From the moment he launched his campaign for president, Donald Trump compared the barrier he wanted to build along the US southern border to China’s Great Wall. With the US government now shuttered by the standoff over funding Trump’s wall, both he and his Democratic opponents might want to take a closer look at the Chinese fortification – and why exactly it failed.
The Great Wall visited by tourists today is the handiwork of the Ming Dynasty (1368-1644) and was primarily constructed in the mid- to late-16th century. The common perception is that the wall was conceived as a single, massive infrastructure project to protect China’s tumultuous northern border from foreign invaders. It was nothing of the sort. The Great Wall was built to a great degree by default, by a political system too paralysed by infighting to come up with anything better.
Border security had been a preoccupation of China’s imperial court from its earliest days. “Barbarians” from the northern steppe – whether Xiongnu, Turk, Jurchen, Mongol or other – routinely threatened the Middle Kingdom. Some, such as Genghis Khan’s Mongols in the 13th century, managed to overrun the entire empire.
The long northern boundary ran through inhospitable terrain that made it difficult to defend. Chinese emperors had tried a variety of methods to secure the border, from buying off the barbarians to mounting massive military expeditions against them. The problem would always return when a new batch of tribesmen appeared across the frontier. The Ming Dynasty compounded the usual difficulties of securing the border with a combination of arrogance, division and indecision. The Ming court was an especially raucous place where hostile factions were almost constantly at each other’s throats. The border issue often got dragged into these contests for palace power.
Generally, the Ming, having reclaimed the empire from Genghis Khan’s descendants, leaned toward a tough line against their northern neighbours, often denying them the opportunity to trade with China. The Mongols were dependent on such trade for the grain and other supplies they needed to survive on the inhospitable steppe. So they were left little choice but to launch raids into China to plunder what they needed. The attacks both hardened opinion in China against the Mongol tribes and heightened the urgency for more border security. The fractured Ming court groped for a solution. Some officials advocated a more diplomatic approach that would restore trade and alleviate the pressure on the Mongols to raid. They were usually shouted down by more hawkish mandarins who thought such policies smacked of appeasement. These hawks often favoured military action to push the raiders away from the border. But sending troops into the northern wastes to chase nomadic horsemen was costly, difficult to organise and widely unpopular. Proposals often got entangled in the arcane, personal intrigues between palace notables jockeying for imperial favour.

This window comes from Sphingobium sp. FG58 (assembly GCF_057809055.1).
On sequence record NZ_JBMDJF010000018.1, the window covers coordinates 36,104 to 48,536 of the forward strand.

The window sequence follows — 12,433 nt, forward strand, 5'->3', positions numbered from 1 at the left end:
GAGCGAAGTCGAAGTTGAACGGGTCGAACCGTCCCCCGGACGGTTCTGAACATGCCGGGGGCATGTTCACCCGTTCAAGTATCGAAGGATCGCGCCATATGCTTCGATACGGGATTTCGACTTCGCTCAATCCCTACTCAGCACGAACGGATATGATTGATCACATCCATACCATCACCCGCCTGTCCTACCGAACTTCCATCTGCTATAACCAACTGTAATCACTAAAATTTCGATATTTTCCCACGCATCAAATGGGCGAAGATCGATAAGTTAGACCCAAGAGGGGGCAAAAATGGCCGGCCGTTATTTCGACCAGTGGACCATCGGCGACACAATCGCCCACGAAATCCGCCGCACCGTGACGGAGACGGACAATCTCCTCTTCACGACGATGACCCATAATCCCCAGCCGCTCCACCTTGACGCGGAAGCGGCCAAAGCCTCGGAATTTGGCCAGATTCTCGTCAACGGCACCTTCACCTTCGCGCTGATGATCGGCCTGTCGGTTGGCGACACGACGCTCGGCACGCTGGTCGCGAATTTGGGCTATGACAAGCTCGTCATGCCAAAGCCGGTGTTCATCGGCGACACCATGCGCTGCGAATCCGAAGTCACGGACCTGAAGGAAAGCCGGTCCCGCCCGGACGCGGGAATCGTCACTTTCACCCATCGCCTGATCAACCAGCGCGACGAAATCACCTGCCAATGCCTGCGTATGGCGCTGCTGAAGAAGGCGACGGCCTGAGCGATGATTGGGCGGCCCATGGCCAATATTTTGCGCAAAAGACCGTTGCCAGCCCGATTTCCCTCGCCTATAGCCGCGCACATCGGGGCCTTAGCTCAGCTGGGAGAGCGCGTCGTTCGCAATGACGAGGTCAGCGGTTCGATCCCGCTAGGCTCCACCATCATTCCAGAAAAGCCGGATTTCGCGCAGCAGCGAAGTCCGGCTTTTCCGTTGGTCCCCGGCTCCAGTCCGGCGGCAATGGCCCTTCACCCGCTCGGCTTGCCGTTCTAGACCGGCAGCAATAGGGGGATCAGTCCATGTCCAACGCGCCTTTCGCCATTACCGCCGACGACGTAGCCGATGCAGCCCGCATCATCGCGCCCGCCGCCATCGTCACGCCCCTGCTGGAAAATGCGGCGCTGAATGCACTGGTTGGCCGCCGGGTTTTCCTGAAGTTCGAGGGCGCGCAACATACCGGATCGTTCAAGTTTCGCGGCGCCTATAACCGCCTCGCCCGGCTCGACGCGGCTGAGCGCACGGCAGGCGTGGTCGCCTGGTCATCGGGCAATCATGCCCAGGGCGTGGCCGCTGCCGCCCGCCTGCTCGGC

That seemed to leave the court with one option: building defensive barriers to keep the barbarians out. “Unwilling to trade with the Mongols, and unable to defeat them militarily, by the middle of the 16th century the Ming had no policy choice left but … to attempt to exclude the nomads by building walls,” historian Arthur Waldron wrote in his exhaustive study “The Great Wall of China: From History to Myth”. The strategy proved effective in blunting Mongol raids – where walls were built. The problem was that the mobile horsemen could easily shift their assaults to undefended areas of the border.
The tragedy is that the Ming’s big, beautiful wall failed to fulfil its sole mission: to protect China from invasion. The Ming were still tinkering with the massive structure when the dynasty collapsed in 1644. Amid the resulting chaos, a new steppe power, the Manchus, descended from the north, snatched Beijing and ruled as the Qing Dynasty.
Maybe the Manchu conquest was beyond repulse. A China divided was bound to fall. But the Ming clearly contributed to their own catastrophe. A court environment that prioritised defeating one’s internal rivals over cooperating on policy stymied any hope of developing an effective solution to a serious problem. Emperors, coddled in luxurious palaces and lacking any real knowledge of conditions along the border, preferred looking tough on foreigners to compromise. Resistance to mutually beneficial trade deepened the causes of instability along the border. Treating those others across the frontier as bandits to be thwarted rather than poor people in need doomed Ming policy to failure.
Sound familiar? The ultimate lesson of the Great Wall of China is that a physical barrier, no matter how expensive and impressive, will fail if detached from a broader set of policies to alleviate the sources of insecurity along the border. The Ming never figured that out. Hopefully Washington’s mandarins will.